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How Retirement Plan Sponsors Can Address Cognitive Decline

SSGA contends there are things retirement plan sponsors can do to help participants prepare for retirement before their mental capacity begins to wear away.

By Rebecca Moore editors@strategic-i.com | August 05, 2016
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Financial advisers may have to deal with retired clients’ cognitive decline, but State Street Global Advisors (SSGA) contends there are things retirement plan sponsors can do to help participants prepare for retirement before their mental capacity begins to wear away.

SSGA reached out to Harvard behavioral economist David Laibson, who has done pioneering work on the ways aging affects financial decision-making. Laibson identifies two kinds of intelligence that evolve over a person’s lifetime: Fluid intelligence—the ability to learn and adapt, which declines rapidly over time; and Crystallized intelligence—wisdom learned from experience, which increases over time.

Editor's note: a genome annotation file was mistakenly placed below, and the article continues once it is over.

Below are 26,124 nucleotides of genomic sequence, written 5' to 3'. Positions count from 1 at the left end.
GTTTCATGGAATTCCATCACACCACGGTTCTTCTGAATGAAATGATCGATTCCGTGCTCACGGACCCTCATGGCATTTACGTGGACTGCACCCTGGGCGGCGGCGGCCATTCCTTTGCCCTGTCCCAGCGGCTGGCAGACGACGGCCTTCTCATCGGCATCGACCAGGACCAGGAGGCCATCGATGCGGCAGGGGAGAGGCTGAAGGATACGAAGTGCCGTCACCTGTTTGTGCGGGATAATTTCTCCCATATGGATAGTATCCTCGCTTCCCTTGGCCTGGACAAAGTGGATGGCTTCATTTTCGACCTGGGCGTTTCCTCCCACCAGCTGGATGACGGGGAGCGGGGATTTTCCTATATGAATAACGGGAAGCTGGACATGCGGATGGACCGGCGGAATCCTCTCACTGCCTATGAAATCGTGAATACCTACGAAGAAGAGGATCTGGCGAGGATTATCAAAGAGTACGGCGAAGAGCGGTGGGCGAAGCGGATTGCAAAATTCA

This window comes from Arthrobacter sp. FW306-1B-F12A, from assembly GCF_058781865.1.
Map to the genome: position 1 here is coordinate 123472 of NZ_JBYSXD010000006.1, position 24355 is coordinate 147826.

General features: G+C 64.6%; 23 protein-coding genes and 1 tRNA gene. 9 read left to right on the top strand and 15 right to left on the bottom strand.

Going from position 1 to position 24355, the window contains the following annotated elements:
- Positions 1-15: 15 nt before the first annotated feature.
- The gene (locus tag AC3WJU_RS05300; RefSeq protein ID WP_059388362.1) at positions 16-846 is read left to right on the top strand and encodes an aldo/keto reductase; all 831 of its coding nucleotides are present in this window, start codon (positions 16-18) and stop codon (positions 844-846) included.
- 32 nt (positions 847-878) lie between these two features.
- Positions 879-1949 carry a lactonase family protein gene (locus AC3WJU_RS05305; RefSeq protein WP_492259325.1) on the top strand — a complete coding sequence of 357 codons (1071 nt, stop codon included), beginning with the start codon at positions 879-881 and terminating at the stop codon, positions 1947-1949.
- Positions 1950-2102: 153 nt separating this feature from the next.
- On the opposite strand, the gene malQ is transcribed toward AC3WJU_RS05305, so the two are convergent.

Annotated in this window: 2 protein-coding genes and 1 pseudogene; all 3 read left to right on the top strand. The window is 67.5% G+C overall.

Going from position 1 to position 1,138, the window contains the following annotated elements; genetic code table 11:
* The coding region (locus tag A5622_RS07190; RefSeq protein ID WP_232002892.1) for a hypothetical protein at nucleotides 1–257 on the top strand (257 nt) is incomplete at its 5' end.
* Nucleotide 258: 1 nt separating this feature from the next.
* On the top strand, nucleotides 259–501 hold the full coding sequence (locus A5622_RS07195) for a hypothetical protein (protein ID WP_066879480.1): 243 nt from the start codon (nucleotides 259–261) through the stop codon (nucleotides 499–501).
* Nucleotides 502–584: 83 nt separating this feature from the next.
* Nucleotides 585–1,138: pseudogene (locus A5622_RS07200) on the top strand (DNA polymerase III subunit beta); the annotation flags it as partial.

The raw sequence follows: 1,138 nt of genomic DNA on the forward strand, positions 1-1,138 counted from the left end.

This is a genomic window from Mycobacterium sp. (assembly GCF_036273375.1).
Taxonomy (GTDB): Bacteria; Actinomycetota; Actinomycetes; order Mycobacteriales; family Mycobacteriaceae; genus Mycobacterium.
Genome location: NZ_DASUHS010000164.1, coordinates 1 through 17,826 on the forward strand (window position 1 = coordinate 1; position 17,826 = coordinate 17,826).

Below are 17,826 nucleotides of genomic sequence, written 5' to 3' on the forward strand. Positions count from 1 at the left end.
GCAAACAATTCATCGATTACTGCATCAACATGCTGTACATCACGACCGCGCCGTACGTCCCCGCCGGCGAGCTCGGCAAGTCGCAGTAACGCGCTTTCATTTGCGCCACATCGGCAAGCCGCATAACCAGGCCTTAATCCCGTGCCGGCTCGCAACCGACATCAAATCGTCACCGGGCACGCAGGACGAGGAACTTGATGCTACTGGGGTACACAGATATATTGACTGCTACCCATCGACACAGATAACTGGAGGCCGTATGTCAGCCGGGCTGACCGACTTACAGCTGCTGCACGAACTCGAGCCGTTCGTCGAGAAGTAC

Cognitive performance, which draws on both fluid and crystallized intelligence, peaks when people are in their 50s. Laibson explored the connection between people’s age and the interest rates they paid for loans, and his research suggests people are better at making financial decisions in middle age then get worse at it.

SSGA offers an article, “The Challenge Every Participant Faces,” which goes into more detail about Laibson’s findings.

Fredrik Axsater, global head of defined contribution at SSGA, who is based in San Francisco, tells PLANSPONSOR, “Anything that we do within our business focuses on making retirement work. Taking into account the aging brain to help people make the right decisions at the right time is important.”

NEXT: What can plan sponsors do?